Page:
The Women’s World Cup final turned out to be a major anti-climax. West Indies had done exceedingly well to get into their maiden final ahead of bigger teams like Australia, New Zealand and India. However, on the big day, they felt the pressure of the occasion, and were neverin any sort of position to win the trophy. A fairer assessment of the final would be incomplete with mentioning that Australia, who had won the premier tournament five times before, never allowed the West Indians any chance to make an impact on the big day. In short, their expertise in finals was on show, which made a big difference in the end.
From the moment they decided to bat first after winning the toss, Australia’s domination was evident. The openers Meg Lanning and Rachael Haynes gave them a solid stand, adding 50 inside the first ten overs of the innings. Even after Lanning was dismissed, Haynes continued to hold in the innings in the company of Jess Cameron. While Haynes’ half-century set up the innings nicely for Australia, it was Cameron’s attacking knock that was the game changer. Thanks to Cameron’s assault, the Aussies managed to head into the death overs on a high.
To their credit, West Indies fought back well briefly, picking up a few middle-order batswomen cheaply. However, just when they needed to tighten the screws, the Windies bowlers faltered. Wicket-keeper Jodie Fields and Ellyse Perry came up with impressive cameos that took Australia towards an impressive total for a final. West Indies suffered because only one of their bowlers rose to the occasion the big day. Shaquana Quintyne performed well, not only picking up three wickets, but also going at under three per over. Sadly for the Caribbeans, it wasn’t enough for them to restrict the rampaging Aussies.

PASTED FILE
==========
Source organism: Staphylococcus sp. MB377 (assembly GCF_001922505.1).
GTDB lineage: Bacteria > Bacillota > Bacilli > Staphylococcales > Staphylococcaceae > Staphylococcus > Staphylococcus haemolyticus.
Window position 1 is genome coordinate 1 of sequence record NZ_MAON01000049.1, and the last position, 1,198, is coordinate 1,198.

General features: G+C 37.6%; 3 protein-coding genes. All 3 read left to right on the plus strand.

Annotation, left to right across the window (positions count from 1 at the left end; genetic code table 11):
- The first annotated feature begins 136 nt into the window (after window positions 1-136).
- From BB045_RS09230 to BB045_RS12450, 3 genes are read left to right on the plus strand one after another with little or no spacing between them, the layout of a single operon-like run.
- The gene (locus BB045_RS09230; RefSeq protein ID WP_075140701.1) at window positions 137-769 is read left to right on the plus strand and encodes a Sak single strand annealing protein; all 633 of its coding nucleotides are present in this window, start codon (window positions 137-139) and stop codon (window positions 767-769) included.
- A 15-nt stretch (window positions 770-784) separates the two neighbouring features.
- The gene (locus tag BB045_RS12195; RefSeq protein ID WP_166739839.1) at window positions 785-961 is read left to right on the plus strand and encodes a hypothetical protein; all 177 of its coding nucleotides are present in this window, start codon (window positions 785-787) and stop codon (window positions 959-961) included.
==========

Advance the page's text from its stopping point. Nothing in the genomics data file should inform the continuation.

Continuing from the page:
With the ball as well, the Aussies were much superior to West Indies. Unlike the Windies bowlers, they never allowed the batting side to get on top of them. Australia kept things tight from the very end, and although West Indies hadn’t lost a wicket until the 10th over, the runs weren’t coming at a fair pace, as a result of which the pressure got to the West Indian batswomen. And once they lost their first three wickets with less than 50 on the board, there was no way back for the West Indies. None of their batsmen managed to reach even 30, which was a fair indication of how well the Aussie bowled. It was a perfect team effort with Perry grabbing three wickets while Megan Schutt, Lisa Sthalekar and Erin Osborne chipped in with two wickets each, as the West Indians fell short by well over 100 hundred runs.
In spite of the massive margin of defeat, the West Indians have no reason to be disheartened. They did not arrive with India as one of the favourites and yet managed to make it to the summit clash. The simple fact was that Australia were far more polished for the occasion, and deserved to win.
--By A Cricket Analyst